If posterity has consigned the poet-painter David Jones (1895-1974) to obscurity, it is an obscurity of a strangely enviable kind. Most writers in need of a revival have suffered critical neglect or have fallen out of print, but that has not been Jones's fate. T S Eliot, Hugh MacDiarmid, Basil Bunting and W H Auden all garlanded him with superlatives; academic attention has remained steady; and his two book-length long poems, In Parenthesis and The Anathemata, have just been reissued. Yet Jones is an undeniably marginal figure, British poetry's very own Easter Island statue, combining cultic mystery with apparent obsolescence. In Parenthesis is one of the masterpieces of modern war poetry, but much discussion of war poetry simply bypasses him.
Philip Larkin pronounced him "about as good as Richard Aldington" and omitted him from his Oxford Book of 20th-Century English Verse (published in 1973). Christopher Ricks's 1999 Oxford Book of English Verse repeats the exclusion. In the age of the slim volume of poems, his style of ultra-allusive, polyglot epic looks more quixotic than ever, but no less impressive for that. Is this a writer in the unusual position of having not sunk, but risen without trace? Where does David Jones stand today?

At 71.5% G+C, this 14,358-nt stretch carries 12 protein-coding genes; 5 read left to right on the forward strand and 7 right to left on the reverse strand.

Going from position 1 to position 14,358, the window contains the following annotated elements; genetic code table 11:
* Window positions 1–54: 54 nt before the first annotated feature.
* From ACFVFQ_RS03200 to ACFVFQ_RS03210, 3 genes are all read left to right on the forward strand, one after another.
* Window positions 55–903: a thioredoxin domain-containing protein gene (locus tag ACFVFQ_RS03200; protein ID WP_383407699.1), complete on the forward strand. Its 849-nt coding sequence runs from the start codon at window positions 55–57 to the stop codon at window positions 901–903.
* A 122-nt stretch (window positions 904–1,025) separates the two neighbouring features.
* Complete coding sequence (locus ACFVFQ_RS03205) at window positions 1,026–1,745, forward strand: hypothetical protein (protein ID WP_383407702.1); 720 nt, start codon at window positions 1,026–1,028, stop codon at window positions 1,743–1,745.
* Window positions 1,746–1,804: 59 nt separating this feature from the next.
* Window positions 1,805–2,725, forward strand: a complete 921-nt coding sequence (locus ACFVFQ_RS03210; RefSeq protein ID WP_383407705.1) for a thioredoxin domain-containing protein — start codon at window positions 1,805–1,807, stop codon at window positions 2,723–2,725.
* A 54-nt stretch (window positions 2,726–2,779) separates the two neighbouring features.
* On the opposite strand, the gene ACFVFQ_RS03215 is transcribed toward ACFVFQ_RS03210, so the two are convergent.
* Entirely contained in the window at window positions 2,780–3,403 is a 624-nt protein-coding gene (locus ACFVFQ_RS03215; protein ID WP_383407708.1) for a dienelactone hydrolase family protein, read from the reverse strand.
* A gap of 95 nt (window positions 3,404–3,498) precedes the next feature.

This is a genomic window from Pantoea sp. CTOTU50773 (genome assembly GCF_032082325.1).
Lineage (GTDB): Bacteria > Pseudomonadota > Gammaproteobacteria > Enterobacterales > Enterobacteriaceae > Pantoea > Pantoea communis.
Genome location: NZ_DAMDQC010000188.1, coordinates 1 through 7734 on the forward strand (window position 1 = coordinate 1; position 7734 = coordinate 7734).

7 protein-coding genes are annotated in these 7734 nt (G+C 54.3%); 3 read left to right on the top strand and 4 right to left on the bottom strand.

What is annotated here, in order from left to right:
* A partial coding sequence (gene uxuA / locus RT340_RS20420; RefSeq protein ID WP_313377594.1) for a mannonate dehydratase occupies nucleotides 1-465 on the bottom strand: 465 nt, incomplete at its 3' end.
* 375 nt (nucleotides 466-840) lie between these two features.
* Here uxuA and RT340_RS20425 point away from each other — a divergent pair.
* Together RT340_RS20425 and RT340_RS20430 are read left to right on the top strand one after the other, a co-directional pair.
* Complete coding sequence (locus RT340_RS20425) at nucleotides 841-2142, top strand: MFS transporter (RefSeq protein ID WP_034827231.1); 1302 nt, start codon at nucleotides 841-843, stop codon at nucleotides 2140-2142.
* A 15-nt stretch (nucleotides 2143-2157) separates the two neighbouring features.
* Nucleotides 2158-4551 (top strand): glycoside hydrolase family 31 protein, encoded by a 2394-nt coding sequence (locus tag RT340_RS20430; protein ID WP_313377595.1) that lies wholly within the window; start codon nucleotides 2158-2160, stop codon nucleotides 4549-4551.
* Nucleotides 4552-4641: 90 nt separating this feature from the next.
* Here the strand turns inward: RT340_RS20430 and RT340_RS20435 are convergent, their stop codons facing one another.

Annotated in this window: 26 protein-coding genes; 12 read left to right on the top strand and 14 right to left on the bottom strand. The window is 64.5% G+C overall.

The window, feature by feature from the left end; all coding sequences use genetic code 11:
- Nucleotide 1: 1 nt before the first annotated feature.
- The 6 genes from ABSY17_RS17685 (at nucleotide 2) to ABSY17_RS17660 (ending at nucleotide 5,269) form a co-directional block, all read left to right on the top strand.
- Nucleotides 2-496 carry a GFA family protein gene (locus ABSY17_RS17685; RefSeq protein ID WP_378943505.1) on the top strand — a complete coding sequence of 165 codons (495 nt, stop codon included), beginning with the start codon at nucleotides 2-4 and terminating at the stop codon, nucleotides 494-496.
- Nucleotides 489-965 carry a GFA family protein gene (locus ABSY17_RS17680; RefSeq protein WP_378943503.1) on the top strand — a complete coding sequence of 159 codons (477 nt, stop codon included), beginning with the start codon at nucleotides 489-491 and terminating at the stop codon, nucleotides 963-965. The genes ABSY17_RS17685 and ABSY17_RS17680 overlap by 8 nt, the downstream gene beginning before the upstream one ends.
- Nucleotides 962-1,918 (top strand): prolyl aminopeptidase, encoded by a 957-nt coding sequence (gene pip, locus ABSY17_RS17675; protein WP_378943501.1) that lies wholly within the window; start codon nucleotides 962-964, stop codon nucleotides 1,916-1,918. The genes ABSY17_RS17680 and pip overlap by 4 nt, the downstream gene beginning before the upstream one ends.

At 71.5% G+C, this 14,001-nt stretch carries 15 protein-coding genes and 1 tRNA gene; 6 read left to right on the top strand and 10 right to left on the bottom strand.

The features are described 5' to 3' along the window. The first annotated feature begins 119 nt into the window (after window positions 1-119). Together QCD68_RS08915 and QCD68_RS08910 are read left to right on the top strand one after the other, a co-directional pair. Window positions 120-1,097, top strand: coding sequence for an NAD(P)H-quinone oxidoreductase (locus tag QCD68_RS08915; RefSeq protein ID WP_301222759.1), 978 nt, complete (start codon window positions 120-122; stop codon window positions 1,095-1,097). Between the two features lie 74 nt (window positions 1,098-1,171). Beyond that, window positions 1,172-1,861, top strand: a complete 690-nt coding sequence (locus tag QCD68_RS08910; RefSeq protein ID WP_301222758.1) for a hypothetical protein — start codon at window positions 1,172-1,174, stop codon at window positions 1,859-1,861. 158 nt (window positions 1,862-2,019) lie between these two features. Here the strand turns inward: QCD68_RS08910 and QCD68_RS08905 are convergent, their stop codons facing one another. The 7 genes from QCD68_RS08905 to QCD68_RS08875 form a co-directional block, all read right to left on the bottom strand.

He was born in Brockley in south-east London (then Kent) to a Welsh father and cockney mother. At the age of 14 he was still wearing short trousers; five years later he enlisted with the Royal Welch Fusiliers and was marching to Southampton for the boat to France and the Western Front. Jones was an enthusiastic combatant. Asking "Is it worth it?" in the columns of the Brockley parish magazine, he answered his own question with an unequivocal "Yes".